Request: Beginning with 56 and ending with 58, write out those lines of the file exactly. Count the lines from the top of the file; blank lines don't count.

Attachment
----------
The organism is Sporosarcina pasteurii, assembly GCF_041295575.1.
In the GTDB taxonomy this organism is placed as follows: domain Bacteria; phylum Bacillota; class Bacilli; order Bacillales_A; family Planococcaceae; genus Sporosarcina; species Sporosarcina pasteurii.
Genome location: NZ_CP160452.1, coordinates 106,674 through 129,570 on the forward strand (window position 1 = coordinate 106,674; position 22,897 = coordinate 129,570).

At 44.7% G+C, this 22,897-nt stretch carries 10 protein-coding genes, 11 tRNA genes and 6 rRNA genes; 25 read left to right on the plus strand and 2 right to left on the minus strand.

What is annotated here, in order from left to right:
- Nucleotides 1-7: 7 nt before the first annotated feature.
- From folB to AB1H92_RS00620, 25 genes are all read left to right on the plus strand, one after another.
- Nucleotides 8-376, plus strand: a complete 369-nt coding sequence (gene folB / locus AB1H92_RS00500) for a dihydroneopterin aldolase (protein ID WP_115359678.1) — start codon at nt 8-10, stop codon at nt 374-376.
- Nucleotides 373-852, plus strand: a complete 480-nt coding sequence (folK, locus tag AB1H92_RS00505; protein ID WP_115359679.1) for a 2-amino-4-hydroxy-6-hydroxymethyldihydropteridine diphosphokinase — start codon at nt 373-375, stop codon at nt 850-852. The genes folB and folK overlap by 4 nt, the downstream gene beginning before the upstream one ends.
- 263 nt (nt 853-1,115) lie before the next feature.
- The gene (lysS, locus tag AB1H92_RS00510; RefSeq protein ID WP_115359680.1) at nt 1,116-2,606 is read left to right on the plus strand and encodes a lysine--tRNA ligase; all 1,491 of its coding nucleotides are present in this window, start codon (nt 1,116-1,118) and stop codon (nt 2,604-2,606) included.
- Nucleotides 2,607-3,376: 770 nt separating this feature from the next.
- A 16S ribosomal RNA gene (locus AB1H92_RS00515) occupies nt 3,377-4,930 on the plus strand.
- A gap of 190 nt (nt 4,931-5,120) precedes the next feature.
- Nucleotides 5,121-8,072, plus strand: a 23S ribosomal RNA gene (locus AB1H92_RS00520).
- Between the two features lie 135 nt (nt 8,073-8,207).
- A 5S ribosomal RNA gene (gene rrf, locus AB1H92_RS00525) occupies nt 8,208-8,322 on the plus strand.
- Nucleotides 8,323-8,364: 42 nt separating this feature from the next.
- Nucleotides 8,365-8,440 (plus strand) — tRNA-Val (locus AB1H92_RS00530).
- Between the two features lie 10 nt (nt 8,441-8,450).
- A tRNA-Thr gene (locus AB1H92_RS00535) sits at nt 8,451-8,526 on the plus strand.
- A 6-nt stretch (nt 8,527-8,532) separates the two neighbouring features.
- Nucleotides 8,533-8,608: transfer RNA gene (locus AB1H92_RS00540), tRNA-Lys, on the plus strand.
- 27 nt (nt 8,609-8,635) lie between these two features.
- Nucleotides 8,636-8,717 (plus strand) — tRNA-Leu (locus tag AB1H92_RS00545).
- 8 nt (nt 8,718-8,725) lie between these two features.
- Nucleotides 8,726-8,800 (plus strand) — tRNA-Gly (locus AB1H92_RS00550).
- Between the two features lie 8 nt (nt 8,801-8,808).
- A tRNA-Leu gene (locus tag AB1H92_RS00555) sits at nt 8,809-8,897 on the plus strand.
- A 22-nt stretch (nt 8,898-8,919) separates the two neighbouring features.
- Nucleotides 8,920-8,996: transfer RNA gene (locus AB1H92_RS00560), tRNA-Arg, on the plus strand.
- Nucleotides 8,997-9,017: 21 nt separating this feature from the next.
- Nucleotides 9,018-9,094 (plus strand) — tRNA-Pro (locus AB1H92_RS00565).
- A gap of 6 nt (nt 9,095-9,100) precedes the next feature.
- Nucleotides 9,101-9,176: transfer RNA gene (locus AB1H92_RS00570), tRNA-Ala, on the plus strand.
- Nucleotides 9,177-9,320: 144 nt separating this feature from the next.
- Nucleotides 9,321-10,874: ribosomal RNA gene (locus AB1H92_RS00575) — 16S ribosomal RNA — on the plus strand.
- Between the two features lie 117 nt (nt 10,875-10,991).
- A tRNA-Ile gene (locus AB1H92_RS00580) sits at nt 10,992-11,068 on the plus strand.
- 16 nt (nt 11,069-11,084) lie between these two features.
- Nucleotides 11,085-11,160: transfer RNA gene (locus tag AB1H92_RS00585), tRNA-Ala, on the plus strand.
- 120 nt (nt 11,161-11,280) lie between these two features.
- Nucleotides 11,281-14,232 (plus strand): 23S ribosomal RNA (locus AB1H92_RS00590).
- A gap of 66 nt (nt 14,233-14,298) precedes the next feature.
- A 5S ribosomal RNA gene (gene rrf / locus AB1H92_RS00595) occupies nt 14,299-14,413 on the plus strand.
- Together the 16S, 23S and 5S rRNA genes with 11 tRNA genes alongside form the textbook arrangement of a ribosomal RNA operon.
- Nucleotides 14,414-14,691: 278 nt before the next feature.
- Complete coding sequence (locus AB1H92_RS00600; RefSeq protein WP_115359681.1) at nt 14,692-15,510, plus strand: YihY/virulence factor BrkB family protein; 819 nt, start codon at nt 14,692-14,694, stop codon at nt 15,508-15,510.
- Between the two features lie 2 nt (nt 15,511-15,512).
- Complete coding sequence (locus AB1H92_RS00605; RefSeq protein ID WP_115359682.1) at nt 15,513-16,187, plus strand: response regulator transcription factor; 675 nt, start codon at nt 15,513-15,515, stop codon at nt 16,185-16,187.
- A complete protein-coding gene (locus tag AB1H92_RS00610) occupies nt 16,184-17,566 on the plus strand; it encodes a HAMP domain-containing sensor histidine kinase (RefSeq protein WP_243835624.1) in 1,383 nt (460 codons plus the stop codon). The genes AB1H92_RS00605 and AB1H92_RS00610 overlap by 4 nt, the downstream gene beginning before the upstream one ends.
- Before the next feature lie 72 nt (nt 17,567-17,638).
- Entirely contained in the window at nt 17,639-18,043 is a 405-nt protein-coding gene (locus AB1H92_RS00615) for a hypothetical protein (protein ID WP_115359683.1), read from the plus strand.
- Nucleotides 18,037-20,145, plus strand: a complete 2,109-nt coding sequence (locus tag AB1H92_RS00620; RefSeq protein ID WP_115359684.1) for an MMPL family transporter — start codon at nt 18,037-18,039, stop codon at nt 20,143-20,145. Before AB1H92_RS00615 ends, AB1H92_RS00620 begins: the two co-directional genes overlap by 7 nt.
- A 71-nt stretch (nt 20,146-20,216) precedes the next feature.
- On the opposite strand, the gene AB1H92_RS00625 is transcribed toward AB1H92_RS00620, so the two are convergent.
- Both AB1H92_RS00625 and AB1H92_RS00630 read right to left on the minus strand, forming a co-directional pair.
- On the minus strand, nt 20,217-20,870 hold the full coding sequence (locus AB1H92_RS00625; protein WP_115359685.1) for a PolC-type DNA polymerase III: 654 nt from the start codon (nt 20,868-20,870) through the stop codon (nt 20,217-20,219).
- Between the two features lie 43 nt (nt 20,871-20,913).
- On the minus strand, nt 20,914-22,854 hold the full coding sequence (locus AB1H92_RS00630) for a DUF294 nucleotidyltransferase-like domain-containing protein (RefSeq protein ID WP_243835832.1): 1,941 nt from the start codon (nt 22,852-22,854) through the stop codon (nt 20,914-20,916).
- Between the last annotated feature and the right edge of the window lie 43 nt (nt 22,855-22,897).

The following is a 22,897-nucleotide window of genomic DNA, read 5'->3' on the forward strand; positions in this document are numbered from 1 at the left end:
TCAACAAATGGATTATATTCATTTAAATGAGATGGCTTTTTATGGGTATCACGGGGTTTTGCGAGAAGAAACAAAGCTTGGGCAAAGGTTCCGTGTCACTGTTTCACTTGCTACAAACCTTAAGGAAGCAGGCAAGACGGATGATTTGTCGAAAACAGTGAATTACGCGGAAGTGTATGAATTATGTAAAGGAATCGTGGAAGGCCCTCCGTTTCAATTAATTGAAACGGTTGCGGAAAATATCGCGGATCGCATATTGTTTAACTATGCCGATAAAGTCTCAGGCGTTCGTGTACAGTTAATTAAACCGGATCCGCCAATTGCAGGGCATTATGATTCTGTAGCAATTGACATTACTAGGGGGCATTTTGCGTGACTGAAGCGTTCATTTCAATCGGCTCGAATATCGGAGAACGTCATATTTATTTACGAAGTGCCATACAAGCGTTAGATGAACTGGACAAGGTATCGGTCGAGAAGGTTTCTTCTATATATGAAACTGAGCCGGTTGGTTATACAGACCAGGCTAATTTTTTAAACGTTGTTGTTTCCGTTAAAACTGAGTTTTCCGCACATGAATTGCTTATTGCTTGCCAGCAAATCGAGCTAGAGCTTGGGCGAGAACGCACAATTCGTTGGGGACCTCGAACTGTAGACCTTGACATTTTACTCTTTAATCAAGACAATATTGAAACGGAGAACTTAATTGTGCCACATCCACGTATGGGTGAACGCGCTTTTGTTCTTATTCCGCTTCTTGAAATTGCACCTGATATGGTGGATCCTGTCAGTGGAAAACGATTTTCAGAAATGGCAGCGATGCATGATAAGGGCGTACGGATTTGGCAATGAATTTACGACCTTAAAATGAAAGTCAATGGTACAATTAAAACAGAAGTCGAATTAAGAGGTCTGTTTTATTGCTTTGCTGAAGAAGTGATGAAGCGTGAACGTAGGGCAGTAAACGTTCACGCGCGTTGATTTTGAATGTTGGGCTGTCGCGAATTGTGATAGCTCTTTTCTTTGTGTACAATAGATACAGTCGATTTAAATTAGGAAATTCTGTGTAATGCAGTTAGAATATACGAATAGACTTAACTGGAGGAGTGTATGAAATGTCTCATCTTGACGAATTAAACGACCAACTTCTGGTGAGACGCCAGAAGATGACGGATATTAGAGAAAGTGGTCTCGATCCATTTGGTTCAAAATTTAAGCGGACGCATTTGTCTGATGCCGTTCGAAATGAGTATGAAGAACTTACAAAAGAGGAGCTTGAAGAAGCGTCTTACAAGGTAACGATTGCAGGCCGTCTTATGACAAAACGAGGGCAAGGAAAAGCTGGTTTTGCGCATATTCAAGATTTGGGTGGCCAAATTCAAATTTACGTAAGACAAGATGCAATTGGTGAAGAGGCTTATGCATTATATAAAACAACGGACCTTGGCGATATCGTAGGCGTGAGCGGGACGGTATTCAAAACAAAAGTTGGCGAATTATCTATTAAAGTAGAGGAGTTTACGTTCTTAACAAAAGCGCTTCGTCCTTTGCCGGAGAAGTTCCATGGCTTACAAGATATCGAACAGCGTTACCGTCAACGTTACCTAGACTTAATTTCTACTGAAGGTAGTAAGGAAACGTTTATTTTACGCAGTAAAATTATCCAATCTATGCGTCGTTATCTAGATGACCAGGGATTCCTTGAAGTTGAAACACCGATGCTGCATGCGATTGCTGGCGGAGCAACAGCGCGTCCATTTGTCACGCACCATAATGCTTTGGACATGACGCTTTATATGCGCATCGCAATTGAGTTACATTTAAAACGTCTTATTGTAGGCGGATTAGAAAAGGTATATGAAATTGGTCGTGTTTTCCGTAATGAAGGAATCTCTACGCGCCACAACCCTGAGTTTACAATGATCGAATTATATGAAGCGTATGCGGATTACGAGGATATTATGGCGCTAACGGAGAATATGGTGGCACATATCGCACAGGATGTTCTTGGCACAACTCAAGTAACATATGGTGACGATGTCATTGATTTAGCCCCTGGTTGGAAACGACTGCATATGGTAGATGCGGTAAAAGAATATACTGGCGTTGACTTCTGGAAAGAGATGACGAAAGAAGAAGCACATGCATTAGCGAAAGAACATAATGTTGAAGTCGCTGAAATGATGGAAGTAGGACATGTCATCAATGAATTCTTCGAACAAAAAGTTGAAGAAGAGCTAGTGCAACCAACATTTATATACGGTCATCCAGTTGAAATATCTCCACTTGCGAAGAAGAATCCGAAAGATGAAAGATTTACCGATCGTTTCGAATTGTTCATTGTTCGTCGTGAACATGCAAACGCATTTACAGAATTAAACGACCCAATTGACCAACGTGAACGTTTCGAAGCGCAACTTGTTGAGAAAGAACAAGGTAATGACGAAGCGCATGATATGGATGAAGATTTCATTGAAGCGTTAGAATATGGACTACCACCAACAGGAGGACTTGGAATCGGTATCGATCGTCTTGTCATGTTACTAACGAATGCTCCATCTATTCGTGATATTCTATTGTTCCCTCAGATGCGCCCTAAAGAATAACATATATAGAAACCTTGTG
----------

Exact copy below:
- On the opposite strand, the gene AB1H92_RS00625 is transcribed toward AB1H92_RS00620, so the two are convergent.
- Both AB1H92_RS00625 and AB1H92_RS00630 read right to left on the minus strand, forming a co-directional pair.
- On the minus strand, nt 20,217-20,870 hold the full coding sequence (locus AB1H92_RS00625; protein WP_115359685.1) for a PolC-type DNA polymerase III: 654 nt from the start codon (nt 20,868-20,870) through the stop codon (nt 20,217-20,219).